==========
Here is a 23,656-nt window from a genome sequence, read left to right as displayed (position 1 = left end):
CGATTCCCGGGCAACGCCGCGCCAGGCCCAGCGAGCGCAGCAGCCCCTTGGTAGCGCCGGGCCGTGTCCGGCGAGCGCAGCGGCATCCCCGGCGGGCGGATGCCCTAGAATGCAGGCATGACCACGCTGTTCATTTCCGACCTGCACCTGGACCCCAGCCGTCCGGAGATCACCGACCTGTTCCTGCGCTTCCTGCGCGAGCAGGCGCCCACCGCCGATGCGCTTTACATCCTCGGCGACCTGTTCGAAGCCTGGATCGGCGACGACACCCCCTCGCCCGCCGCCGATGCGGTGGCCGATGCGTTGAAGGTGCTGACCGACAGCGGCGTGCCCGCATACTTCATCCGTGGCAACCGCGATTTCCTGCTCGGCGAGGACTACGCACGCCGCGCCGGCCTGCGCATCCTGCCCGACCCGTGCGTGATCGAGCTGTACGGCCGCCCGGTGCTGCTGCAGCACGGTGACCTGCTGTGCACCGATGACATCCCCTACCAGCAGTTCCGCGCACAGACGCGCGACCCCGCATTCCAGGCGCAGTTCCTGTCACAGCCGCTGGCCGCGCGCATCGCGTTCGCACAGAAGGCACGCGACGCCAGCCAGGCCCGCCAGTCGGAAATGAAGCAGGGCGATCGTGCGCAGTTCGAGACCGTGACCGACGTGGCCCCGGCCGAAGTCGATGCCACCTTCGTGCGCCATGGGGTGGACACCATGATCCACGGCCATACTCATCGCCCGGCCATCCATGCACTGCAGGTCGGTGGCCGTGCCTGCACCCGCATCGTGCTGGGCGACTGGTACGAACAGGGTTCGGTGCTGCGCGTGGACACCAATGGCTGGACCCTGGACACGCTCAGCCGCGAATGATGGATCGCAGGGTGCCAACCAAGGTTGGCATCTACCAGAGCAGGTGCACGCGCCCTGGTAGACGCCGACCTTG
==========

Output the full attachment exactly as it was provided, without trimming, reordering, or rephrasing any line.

Here is a 23,656-nt window from a genome sequence, read left to right as displayed (position 1 = left end):
CGATTCCCGGGCAACGCCGCGCCAGGCCCAGCGAGCGCAGCAGCCCCTTGGTAGCGCCGGGCCGTGTCCGGCGAGCGCAGCGGCATCCCCGGCGGGCGGATGCCCTAGAATGCAGGCATGACCACGCTGTTCATTTCCGACCTGCACCTGGACCCCAGCCGTCCGGAGATCACCGACCTGTTCCTGCGCTTCCTGCGCGAGCAGGCGCCCACCGCCGATGCGCTTTACATCCTCGGCGACCTGTTCGAAGCCTGGATCGGCGACGACACCCCCTCGCCCGCCGCCGATGCGGTGGCCGATGCGTTGAAGGTGCTGACCGACAGCGGCGTGCCCGCATACTTCATCCGTGGCAACCGCGATTTCCTGCTCGGCGAGGACTACGCACGCCGCGCCGGCCTGCGCATCCTGCCCGACCCGTGCGTGATCGAGCTGTACGGCCGCCCGGTGCTGCTGCAGCACGGTGACCTGCTGTGCACCGATGACATCCCCTACCAGCAGTTCCGCGCACAGACGCGCGACCCCGCATTCCAGGCGCAGTTCCTGTCACAGCCGCTGGCCGCGCGCATCGCGTTCGCACAGAAGGCACGCGACGCCAGCCAGGCCCGCCAGTCGGAAATGAAGCAGGGCGATCGTGCGCAGTTCGAGACCGTGACCGACGTGGCCCCGGCCGAAGTCGATGCCACCTTCGTGCGCCATGGGGTGGACACCATGATCCACGGCCATACTCATCGCCCGGCCATCCATGCACTGCAGGTCGGTGGCCGTGCCTGCACCCGCATCGTGCTGGGCGACTGGTACGAACAGGGTTCGGTGCTGCGCGTGGACACCAATGGCTGGACCCTGGACACGCTCAGCCGCGAATGATGGATCGCAGGGTGCCAACCAAGGTTGGCATCTACCAGAGCAGGTGCACGCGCCCTGGTAGACGCCGACCTTG